For registered nurses who possess a Bachelor of Science in Nursing (BSN), pursuing a Doctor of Nursing Practice can be a practical next step for a variety of different reasons — particularly because the DNP curriculum helps qualify graduates for licensure and careers in advanced practice registered nursing roles. Earning a DNP can also sharpen nurses’ leadership skills, making them viable candidates for health care jobs that do not involve direct patient care.
Professional Skills Commonly Gained Through a DNP Curriculum
To fully use their education during their careers, it is important that DNP students develop some of the following critical skills:
● Interpersonal Communication. Nurses spend a significant portion of their workday interacting with patients and colleagues. By becoming familiar with the ways that people can effectively communicate with one another in a health care setting, they can ensure that important information is properly shared. This can be helpful in many situations, such as planning clinical strategies or educating patients and their families.
● Attention to Detail. All nurses must be careful when assessing patients or providing care. DNP graduates often have particularly sensitive responsibilities that can be compromised by even small mistakes. Through their coursework, these professionals are taught how to thoroughly process any information that may be pertinent to their work, offering them a more accurate perception of workplace scenarios. This heightened level of attention to detail can help them avoid issues that could result in negative health outcomes for their patients.
● Leadership. In health care facilities, each department needs knowledgeable leaders who can keep operations organized. The DNP curriculum prepares nursing professionals to take on this role by showing them how to manage employees and optimize performance using a variety of metrics. This includes teaching them how to lead the charge in developing strategies that can improve quality, reduce costs, and mitigate risks in their respective departments.
● Research and Analysis. In advanced practice nursing, leveraging evidence is key to achieving positive health outcomes in patients. By sharpening their research skills, DNP students learn how they can collect information and translate it into practice. They also learn how to analyze data and use their findings to create new nursing interventions, inform health policy, and improve the quality of care offered by their organizations.
● Advanced Problem Solving. Some patients face complex health situations. Therefore, DNP programs emphasize teaching their students how to apply advanced problem-solving skills to their nursing practice. This entails identifying a problem, determining ways to solve it, and then taking the corresponding action.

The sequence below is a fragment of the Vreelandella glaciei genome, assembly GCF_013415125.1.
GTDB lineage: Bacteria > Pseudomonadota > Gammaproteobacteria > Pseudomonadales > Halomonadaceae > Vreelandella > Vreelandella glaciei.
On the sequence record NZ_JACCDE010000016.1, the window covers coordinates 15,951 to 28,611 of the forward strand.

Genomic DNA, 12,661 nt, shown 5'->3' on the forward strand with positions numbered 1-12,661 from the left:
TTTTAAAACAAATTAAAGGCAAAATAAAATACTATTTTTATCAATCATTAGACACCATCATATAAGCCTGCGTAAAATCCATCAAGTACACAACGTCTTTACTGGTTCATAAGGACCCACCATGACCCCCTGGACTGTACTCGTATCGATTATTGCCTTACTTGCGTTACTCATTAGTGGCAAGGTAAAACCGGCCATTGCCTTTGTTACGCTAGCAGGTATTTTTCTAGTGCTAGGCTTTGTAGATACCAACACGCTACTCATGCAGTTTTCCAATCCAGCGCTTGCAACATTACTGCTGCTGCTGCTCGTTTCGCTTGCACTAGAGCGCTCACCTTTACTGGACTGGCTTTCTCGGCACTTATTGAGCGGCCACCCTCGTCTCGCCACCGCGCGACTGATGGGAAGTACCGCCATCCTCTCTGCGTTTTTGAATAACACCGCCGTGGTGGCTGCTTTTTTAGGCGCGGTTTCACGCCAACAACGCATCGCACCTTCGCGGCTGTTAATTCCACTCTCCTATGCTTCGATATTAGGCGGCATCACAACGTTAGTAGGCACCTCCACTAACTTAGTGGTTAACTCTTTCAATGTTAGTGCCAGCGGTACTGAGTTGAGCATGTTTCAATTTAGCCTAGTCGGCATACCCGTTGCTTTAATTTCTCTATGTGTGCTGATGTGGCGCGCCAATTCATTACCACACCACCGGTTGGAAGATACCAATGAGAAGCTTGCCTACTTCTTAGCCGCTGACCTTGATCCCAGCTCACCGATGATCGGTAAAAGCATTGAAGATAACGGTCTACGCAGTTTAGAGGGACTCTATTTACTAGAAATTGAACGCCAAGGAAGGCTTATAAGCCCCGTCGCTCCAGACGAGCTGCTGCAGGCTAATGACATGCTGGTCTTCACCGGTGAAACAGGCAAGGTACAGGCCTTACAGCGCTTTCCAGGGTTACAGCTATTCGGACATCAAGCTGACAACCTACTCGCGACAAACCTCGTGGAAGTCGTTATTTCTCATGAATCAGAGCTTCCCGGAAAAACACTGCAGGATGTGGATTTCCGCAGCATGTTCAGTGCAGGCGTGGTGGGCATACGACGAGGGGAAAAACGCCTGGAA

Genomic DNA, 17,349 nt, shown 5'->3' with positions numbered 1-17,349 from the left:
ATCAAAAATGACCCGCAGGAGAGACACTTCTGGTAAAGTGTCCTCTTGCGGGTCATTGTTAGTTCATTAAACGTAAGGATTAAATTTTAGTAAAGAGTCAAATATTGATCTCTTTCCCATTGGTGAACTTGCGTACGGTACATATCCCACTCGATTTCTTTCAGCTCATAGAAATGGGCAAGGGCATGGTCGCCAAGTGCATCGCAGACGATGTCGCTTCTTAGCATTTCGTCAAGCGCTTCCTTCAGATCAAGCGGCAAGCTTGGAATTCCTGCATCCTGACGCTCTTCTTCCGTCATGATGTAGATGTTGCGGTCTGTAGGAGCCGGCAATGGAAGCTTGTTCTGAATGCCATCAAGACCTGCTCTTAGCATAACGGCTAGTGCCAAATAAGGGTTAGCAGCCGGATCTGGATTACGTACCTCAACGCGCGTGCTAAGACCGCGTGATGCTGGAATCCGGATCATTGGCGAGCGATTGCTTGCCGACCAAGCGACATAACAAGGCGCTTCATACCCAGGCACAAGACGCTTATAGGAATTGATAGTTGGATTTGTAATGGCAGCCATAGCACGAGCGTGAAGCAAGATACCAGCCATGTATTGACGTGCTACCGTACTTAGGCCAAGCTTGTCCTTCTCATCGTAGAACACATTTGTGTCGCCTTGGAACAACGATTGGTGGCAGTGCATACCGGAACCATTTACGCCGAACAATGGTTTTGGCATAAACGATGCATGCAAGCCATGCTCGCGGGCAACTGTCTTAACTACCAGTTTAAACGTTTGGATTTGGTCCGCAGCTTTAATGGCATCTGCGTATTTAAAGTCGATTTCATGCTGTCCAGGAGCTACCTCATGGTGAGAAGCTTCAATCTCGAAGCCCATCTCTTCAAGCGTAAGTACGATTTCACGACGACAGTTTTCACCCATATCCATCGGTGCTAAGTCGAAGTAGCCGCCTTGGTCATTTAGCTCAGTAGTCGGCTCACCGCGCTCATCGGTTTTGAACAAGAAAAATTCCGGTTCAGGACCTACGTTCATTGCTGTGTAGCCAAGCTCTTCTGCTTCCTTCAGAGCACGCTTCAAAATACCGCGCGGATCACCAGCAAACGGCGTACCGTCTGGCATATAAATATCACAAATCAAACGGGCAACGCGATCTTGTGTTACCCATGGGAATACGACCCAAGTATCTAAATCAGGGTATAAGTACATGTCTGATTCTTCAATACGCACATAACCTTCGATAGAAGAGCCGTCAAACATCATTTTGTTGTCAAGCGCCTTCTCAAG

Core Courses Featured in a Typical DNP Curriculum
● Health Promotion and Disease Prevention. In this course, DNP students learn how to identify health risks and advocate for healthier lifestyles in communities.
● Advanced Research Methods for Evidence-Based Practice. Postsecondary education may include some coursework that covers basic research methods, but evidence-based practice often requires highly in-depth fact-finding. This course aims to provide students with a comprehensive understanding of the prominent research techniques being employed by today’s leaders in the medical field.
● Cultural Perspectives in Health Care. A person’s cultural background can influence his or her definition of “quality care.” This class helps students understand how to respectfully accommodate the cultural needs of patients.
● Health Policy, Politics, and Perspectives. Upon receiving a terminal degree, many nursing professionals have enough knowledge and experience to contribute meaningfully to the process of drafting health policy for their communities. By teaching students how policy and politics intermingle with medical professions, DNP programs aim to prepare their graduates to help create useful health policy.
Specialized Classes Featured in a Typical DNP Curriculum
The DNP curriculum aims to produce graduates who can skillfully provide health services to specific demographics. Taking classes that are unique to a discipline helps students excel in their respective fields. Here are a few examples of such courses:
● Care of Childbearing Women. Family nurse practitioners, pediatric nurse practitioners, and women’s health nurse practitioners commonly provide some level of prenatal and postnatal care to patients. In this sense, it is important that they be well-informed about the intricate nature of caring for women before and after women give birth.
● Psychopharmacology. Psychiatric and mental health nurse practitioners often treat patients who need a prescription medication to realign their mental state. This course teaches nursing professionals how to assess a patient’s mental health and prescribe medication that will improve the individual’s well-being.
● Political, Financial, and Social Issues in Gerontology. Adult-gerontology nurse practitioners often work with older patients who are dealing with life pressures, such as financial distress or a negative home environment. These problems can impact the patient’s social status and sometimes the progression of the patient’s symptoms or condition. This course will teach nurses how to help older patients cope with their health situations.
Students who want to make a difference in patients’ health and wellbeing as nurse practitioners can follow their career goals for patient care and leadership with a degree program that offers a Bachelor of Science in Nursing to a Doctor of Nursing Practice. Regis College offers the rigorous curriculum these advanced practice professionals need in an accessible, online BSN to DNP program.